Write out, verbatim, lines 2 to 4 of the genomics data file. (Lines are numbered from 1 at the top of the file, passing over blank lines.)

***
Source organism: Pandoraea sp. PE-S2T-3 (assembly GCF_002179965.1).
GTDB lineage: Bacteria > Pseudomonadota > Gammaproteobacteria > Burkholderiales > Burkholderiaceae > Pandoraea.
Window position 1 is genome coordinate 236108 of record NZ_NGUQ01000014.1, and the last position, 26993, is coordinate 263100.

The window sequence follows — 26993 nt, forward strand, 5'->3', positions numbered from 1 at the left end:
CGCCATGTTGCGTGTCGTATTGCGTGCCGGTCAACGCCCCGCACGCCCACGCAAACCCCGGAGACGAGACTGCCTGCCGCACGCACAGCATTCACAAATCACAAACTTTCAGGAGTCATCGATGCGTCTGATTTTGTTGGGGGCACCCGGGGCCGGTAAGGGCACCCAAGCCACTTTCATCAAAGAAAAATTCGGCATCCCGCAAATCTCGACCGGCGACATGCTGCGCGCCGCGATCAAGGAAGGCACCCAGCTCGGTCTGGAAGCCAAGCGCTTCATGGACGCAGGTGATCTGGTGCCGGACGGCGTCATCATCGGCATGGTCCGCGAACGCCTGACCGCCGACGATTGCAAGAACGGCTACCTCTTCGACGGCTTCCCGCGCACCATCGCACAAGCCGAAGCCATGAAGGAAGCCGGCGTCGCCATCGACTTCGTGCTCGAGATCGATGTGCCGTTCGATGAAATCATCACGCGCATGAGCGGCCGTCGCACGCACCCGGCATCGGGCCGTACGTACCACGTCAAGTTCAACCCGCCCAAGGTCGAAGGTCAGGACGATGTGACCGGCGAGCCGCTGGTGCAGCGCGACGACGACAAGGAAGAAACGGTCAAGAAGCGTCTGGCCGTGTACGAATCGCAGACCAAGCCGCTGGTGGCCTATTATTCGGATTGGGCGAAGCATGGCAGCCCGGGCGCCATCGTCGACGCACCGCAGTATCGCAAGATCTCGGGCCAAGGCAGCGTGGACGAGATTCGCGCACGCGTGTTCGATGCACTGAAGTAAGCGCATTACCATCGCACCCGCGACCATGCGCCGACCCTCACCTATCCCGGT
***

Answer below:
GTDB lineage: Bacteria > Pseudomonadota > Gammaproteobacteria > Burkholderiales > Burkholderiaceae > Pandoraea.
Window position 1 is genome coordinate 236108 of record NZ_NGUQ01000014.1, and the last position, 26993, is coordinate 263100.

The window sequence follows — 26993 nt, forward strand, 5'->3', positions numbered from 1 at the left end: